The 1996 movie The Crucible, set during the time of the Salem Witch Trials, was also filmed in Salem. Aside from visiting the historical sites of the city, many travelers now like to visit the old filming locations.
3 Witches Still Bring Tourists To Salem Today
Salem prides itself on having a thriving tourism industry, driven in large part by global interest in the history of the town. Every year, more than one million tourists flock to the town, collectively spending $100 million annually. Many visit the Salem Witch Museum and historic sites such as the 17th-century Witch House.
The most popular time to travel to Salem is during Halloween, but this might not be a good idea if you don’t like crowds. There are around 250,000 people in the town over a typical Halloween weekend!
2 There Is Only One Remaining Building From The Salem Witch Trials
Although Salem pays tribute to its history and will never forget its past, there is only one building still standing in the town today that was directly related to the Salem Witch Trials that took place in 1692. This is perhaps the most famous building in the town—the Witch House, which was built sometime between 1620 and 1642.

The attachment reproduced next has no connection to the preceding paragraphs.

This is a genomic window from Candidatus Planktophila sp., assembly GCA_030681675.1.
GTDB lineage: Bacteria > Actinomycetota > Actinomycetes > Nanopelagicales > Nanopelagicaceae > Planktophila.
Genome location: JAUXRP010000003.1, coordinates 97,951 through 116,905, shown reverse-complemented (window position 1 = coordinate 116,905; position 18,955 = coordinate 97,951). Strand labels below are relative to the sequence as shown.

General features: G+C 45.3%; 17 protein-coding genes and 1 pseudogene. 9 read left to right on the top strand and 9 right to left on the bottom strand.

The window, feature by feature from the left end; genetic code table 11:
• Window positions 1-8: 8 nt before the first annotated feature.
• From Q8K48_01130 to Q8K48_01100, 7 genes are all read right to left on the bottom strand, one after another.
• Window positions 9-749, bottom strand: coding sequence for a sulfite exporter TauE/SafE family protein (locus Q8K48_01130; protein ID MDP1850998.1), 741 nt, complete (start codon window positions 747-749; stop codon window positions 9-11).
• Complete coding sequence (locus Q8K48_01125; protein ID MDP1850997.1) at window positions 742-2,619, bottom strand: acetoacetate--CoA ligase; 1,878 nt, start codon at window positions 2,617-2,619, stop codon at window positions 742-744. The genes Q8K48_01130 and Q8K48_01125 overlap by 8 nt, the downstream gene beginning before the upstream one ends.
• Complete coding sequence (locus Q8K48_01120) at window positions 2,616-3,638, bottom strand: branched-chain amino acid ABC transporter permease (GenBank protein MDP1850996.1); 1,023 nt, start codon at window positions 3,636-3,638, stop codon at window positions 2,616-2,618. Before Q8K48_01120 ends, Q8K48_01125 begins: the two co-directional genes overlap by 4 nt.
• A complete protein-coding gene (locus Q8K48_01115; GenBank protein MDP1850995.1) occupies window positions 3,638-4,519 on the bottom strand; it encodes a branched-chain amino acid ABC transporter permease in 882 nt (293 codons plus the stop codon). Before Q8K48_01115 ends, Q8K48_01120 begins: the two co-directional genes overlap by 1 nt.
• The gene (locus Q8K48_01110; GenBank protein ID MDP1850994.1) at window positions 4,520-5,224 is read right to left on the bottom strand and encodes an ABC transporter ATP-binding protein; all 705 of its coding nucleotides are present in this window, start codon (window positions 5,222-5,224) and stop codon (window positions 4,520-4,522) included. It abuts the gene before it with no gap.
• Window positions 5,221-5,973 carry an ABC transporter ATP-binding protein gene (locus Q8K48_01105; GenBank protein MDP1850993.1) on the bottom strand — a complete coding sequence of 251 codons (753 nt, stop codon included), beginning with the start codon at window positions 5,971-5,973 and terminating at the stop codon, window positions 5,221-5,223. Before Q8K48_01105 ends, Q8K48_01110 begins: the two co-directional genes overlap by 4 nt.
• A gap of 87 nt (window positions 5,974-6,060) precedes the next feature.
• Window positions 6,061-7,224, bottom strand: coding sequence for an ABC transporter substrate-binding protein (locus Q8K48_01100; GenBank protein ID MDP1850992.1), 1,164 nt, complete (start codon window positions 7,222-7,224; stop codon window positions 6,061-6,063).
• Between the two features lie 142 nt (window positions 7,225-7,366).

During the trials, the house belonged to Judge Jonathan Corwin. History of Massachusetts reveals that it is possible - not proven - that Corwin brought accused witches into the house to interrogate them before their trials.
1 There Is More Than One Salem
Salem in the world. In fact, the town inspired the name of a city in Utah, now also called Salem. According to Herald Extra, Salem, Utah was named after Salem, Massachusetts because one of its settlers was born there.
Salem, Utah is home to such landmarks as the Salem Pond and the Dream Mine of John Hyrum but doesn’t receive nearly as much interest or notoriety as its Massachusetts counterpart.